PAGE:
A Northumberland filmmaker’s debut feature-length documentary has missed out on the chance of winning an Oscar, it has just been announced.
Otto Bell, who was born and bred in the Alnwick area, directed and produced the breathtaking feature, The Eagle Huntress. The fascinating film follows 13-year-old Aisholpan, as she trains to become the first girl in 12 generations of her Kazakh family to become an eagle hunter.
Towards the end of last year, the film was one of 15 titles to advance to the shortlist of the Academy of Motion Picture Arts and Sciences’ feature documentary competition for next month’s Oscars, having been whittled down from 145.
But this afternoon, it has been announced that The Eagle Huntress is not among the final five nominees for the category for the Oscars ceremony on Sunday, February 26, at the Dolby Theatre in Hollywood, Los Angeles. The five nominees are OJ: Made in America; 13th; I Am Not Your Negro; Fire at Sea; and Life Animate.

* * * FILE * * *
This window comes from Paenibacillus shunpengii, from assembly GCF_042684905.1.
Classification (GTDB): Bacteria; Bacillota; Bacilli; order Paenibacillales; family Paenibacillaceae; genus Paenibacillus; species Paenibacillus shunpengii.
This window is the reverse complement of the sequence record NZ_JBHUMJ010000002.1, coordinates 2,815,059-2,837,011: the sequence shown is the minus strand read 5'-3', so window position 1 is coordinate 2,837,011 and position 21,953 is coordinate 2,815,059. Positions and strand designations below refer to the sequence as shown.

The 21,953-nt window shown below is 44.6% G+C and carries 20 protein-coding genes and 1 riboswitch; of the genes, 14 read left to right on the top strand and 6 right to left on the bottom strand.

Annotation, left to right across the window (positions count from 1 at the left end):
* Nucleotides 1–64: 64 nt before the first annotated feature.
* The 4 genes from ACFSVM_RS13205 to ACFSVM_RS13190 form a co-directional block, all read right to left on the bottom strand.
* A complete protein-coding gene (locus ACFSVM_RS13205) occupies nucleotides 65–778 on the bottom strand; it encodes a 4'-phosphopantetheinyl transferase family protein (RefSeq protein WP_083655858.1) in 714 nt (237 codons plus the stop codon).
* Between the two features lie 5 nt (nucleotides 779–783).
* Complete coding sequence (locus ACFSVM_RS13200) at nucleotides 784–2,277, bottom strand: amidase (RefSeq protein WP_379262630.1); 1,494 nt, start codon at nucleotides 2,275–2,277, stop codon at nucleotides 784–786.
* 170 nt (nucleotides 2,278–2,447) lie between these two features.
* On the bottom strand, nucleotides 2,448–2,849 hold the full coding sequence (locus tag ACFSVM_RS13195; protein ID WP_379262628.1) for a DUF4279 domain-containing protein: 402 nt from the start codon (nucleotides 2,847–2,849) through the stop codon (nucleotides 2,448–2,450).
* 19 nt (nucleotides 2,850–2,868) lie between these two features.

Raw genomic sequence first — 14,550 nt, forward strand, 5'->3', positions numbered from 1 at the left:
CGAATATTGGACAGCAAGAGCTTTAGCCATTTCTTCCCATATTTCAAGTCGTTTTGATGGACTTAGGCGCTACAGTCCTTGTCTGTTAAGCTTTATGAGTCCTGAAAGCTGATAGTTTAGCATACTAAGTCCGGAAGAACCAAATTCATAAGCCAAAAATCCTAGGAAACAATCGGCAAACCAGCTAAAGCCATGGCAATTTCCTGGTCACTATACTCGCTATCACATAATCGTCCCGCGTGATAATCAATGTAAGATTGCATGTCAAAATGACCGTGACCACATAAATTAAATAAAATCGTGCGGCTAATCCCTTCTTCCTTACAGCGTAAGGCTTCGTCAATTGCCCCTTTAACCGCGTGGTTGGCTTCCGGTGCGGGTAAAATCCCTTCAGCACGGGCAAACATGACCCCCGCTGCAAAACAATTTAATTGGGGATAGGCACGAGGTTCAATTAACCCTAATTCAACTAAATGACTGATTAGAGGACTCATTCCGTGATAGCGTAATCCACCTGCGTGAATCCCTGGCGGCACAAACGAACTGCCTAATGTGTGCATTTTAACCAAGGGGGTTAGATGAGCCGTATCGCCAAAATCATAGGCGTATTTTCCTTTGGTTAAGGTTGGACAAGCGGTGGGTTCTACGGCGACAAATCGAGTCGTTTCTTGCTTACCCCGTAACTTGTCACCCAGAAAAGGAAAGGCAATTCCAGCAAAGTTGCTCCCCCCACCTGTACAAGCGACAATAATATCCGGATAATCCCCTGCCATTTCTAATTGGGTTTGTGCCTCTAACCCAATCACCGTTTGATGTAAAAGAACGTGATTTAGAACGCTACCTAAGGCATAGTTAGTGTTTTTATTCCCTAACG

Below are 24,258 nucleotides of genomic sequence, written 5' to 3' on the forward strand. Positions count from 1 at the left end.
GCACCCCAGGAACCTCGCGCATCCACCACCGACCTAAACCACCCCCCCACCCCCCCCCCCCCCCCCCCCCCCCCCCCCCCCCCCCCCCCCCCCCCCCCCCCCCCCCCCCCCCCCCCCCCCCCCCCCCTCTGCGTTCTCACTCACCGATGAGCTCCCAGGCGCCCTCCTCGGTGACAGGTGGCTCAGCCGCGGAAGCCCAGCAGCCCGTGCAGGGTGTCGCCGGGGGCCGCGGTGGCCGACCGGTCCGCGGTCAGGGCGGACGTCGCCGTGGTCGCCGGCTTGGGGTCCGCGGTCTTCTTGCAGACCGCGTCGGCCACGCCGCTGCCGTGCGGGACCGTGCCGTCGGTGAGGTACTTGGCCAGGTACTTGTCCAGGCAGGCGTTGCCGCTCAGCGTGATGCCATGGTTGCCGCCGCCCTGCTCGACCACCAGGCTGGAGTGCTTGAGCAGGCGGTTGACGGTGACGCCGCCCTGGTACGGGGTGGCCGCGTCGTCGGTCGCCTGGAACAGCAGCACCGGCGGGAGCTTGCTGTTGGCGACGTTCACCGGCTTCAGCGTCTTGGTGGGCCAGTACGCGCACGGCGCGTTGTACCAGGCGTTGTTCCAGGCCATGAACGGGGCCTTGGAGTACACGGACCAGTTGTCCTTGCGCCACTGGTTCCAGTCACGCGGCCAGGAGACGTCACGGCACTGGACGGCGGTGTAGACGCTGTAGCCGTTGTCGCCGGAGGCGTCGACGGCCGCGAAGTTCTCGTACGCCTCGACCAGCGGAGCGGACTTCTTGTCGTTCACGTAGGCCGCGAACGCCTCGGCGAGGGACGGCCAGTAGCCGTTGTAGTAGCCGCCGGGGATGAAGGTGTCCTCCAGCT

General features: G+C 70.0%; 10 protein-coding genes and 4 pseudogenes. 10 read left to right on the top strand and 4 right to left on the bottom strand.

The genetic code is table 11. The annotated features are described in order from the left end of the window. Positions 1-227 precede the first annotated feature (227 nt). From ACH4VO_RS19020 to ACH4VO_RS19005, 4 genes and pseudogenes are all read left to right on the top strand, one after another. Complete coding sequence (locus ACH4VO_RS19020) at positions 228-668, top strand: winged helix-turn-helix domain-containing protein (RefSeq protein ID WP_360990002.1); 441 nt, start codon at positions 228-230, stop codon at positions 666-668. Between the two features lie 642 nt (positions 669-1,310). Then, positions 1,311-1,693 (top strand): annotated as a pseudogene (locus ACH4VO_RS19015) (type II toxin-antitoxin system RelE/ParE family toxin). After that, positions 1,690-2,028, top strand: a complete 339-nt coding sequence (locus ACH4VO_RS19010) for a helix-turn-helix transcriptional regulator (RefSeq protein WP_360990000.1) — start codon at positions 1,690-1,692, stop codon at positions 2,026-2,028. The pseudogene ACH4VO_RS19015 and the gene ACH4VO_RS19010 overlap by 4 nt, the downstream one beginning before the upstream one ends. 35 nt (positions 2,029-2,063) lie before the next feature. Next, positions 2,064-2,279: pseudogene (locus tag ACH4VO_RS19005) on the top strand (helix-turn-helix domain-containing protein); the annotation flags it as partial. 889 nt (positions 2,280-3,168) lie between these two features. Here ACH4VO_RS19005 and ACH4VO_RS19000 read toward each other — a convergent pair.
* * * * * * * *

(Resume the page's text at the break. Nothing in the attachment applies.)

However, The Eagle Huntress is still in contention to win a prestigious Bafta in the Documentary category and is up against four other titles: 13th, by Ava DuVernay; The Beatles: Eight Days A Week – The Touring Years, by Ron Howard; Notes On Blindness, by Peter Middleton and James Spinney; and Weiner, by Josh Kriegman and Elyse Steinberg.
The EE British Academy Film Awards take place on Sunday, February 12, at the Royal Albert Hall, London. The ceremony will be hosted by Stephen Fry and will be broadcast exclusively on BBC One and BBC One HD. The ceremony is also broadcast in all major territories around the world.
Otto, 35, works for CNN in New York. The documentary has grossed more than $2.5million at the US box office and is also being shown in UK cinemas.